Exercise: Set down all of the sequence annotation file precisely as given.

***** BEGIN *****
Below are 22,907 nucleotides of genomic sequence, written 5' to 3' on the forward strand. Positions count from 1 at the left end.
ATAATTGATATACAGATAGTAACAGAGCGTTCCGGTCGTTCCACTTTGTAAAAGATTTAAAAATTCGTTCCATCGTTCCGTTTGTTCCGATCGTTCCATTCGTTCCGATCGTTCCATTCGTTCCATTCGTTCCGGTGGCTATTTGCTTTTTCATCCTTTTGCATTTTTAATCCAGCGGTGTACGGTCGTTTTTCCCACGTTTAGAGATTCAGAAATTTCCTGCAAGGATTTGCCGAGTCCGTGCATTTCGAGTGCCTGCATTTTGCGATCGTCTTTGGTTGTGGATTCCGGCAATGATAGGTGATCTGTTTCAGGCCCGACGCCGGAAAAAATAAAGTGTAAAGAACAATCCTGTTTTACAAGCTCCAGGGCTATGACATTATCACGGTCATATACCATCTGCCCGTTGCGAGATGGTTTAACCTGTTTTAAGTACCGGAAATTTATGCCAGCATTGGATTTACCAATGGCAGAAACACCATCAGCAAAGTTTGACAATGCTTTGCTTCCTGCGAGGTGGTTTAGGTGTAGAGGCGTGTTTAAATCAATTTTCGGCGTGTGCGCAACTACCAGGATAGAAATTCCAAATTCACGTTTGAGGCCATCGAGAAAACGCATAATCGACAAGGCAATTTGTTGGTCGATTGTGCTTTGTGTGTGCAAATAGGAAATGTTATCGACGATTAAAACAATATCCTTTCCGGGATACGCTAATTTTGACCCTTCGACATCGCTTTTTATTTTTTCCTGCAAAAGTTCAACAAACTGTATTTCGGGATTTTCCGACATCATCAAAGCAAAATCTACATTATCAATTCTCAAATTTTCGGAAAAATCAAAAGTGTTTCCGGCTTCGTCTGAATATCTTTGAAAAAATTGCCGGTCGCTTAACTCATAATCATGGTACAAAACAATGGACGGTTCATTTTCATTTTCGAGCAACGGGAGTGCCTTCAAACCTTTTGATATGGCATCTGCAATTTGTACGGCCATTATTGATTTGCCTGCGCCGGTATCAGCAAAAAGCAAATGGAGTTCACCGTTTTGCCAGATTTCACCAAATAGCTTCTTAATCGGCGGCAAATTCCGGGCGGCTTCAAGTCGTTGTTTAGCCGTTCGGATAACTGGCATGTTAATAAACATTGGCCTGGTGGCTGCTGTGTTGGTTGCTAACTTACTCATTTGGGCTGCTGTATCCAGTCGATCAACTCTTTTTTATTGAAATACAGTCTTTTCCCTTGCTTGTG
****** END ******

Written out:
Below are 22,907 nucleotides of genomic sequence, written 5' to 3' on the forward strand. Positions count from 1 at the left end.
ATAATTGATATACAGATAGTAACAGAGCGTTCCGGTCGTTCCACTTTGTAAAAGATTTAAAAATTCGTTCCATCGTTCCGTTTGTTCCGATCGTTCCATTCGTTCCGATCGTTCCATTCGTTCCATTCGTTCCGGTGGCTATTTGCTTTTTCATCCTTTTGCATTTTTAATCCAGCGGTGTACGGTCGTTTTTCCCACGTTTAGAGATTCAGAAATTTCCTGCAAGGATTTGCCGAGTCCGTGCATTTCGAGTGCCTGCATTTTGCGATCGTCTTTGGTTGTGGATTCCGGCAATGATAGGTGATCTGTTTCAGGCCCGACGCCGGAAAAAATAAAGTGTAAAGAACAATCCTGTTTTACAAGCTCCAGGGCTATGACATTATCACGGTCATATACCATCTGCCCGTTGCGAGATGGTTTAACCTGTTTTAAGTACCGGAAATTTATGCCAGCATTGGATTTACCAATGGCAGAAACACCATCAGCAAAGTTTGACAATGCTTTGCTTCCTGCGAGGTGGTTTAGGTGTAGAGGCGTGTTTAAATCAATTTTCGGCGTGTGCGCAACTACCAGGATAGAAATTCCAAATTCACGTTTGAGGCCATCGAGAAAACGCATAATCGACAAGGCAATTTGTTGGTCGATTGTGCTTTGTGTGTGCAAATAGGAAATGTTATCGACGATTAAAACAATATCCTTTCCGGGATACGCTAATTTTGACCCTTCGACATCGCTTTTTATTTTTTCCTGCAAAAGTTCAACAAACTGTATTTCGGGATTTTCCGACATCATCAAAGCAAAATCTACATTATCAATTCTCAAATTTTCGGAAAAATCAAAAGTGTTTCCGGCTTCGTCTGAATATCTTTGAAAAAATTGCCGGTCGCTTAACTCATAATCATGGTACAAAACAATGGACGGTTCATTTTCATTTTCGAGCAACGGGAGTGCCTTCAAACCTTTTGATATGGCATCTGCAATTTGTACGGCCATTATTGATTTGCCTGCGCCGGTATCAGCAAAAAGCAAATGGAGTTCACCGTTTTGCCAGATTTCACCAAATAGCTTCTTAATCGGCGGCAAATTCCGGGCGGCTTCAAGTCGTTGTTTAGCCGTTCGGATAACTGGCATGTTAATAAACATTGGCCTGGTGGCTGCTGTGTTGGTTGCTAACTTACTCATTTGGGCTGCTGTATCCAGTCGATCAACTCTTTTTTATTGAAATACAGTCTTTTCCCTTGCTTGTG